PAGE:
Did your parents call the family fridge an “icebox” when you were growing up? If you’re a Baby Boomer, they probably did, because it really was one back when they were kids. Their generation was the last to use iceboxes, and the last to know firsthand the people and processes that supplied the ice inside.
Humans have preserved their food with ice for thousands of years, but the harvesting, storage and distribution of natural ice reached its historical peak right here in the eastern United States during the 19th century. Democracy, geography, and industry gave birth to the new “Ice Age.” Ice in summer had been reserved for aristocracy since ancient times, but the American Revolution democratized its use and thus increased demand. Our north Atlantic seaboard had the right climate to produce harvestable ice in quantity, and the ports to ship it from. As for industry; well, we were that century’s keenest entrepreneurs: if there was a high demand for something, American traders would find a way to supply it.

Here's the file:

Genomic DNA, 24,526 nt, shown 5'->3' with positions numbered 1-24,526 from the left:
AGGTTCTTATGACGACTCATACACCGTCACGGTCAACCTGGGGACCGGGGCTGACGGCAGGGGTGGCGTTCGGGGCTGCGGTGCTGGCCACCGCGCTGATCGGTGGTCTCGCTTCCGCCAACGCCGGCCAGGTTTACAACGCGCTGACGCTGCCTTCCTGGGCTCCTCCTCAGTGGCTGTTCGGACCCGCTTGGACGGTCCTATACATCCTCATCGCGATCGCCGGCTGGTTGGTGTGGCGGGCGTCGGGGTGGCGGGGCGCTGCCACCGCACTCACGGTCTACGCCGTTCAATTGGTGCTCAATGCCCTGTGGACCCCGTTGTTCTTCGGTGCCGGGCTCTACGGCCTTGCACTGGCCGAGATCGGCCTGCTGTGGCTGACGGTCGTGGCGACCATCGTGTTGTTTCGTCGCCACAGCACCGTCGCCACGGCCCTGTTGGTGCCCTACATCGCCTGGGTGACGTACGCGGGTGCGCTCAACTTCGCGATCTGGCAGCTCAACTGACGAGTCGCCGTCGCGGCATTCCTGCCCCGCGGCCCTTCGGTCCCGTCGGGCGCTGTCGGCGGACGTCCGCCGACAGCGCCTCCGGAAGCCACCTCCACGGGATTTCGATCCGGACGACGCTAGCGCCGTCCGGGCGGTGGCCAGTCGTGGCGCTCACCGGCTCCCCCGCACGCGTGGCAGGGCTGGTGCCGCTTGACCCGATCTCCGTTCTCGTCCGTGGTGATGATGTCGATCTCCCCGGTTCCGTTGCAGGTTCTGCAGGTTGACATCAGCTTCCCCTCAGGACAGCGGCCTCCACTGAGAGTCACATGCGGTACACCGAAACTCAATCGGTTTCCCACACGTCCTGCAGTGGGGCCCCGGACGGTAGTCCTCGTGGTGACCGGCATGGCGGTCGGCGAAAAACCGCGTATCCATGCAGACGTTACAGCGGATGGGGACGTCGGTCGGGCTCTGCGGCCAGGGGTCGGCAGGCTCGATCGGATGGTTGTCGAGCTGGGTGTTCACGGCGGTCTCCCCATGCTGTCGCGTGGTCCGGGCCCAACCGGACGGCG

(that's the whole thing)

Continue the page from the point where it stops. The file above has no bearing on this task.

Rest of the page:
The ice trade actually began as an export business, since most early 19th century Americans lived in rural areas where they could harvest their own ice. Boston’s Frederic Tudor first shipped ice to the Caribbean in 1806, and by 1840 had ice houses around the world. But the biggest consumers of all were America’s two largest (and hottest) cities: New York, which used more ice than most countries, and Philadelphia, which had the highest per-capita consumption of ice on the planet. Domestic ice sales overtook exports after the Civil War, and our expanding railroad network allowed long-distance transport of meat, produce and dairy products for the first time thanks to ice-cooled refrigerator cars.
By 1870, most Americans had stopped harvesting ice for themselves, happy to let commercial suppliers relieve them of the task. But in more remote areas like Indiana County, many farmsteads, butchers and hotels had their own ice pond and ice house. Making ice cream, brewing beer, and drinking ice water were now possible year-round. Not everyone approved; the Indiana Democrat equated drinking ice water with drug use and implied that those who indulged in it were bound for “a clime where ice water is not used” after death.
There was social status in ice as well. Serving ice-cooled drinks to summer guests meant you were a “somebody,” so upper-class folk built ice houses behind their homes, and social columns noted who had filled them in the past week. The icewater-and-chocolate tradition still observed by Indiana’s Shakespeare Club was born of that practice.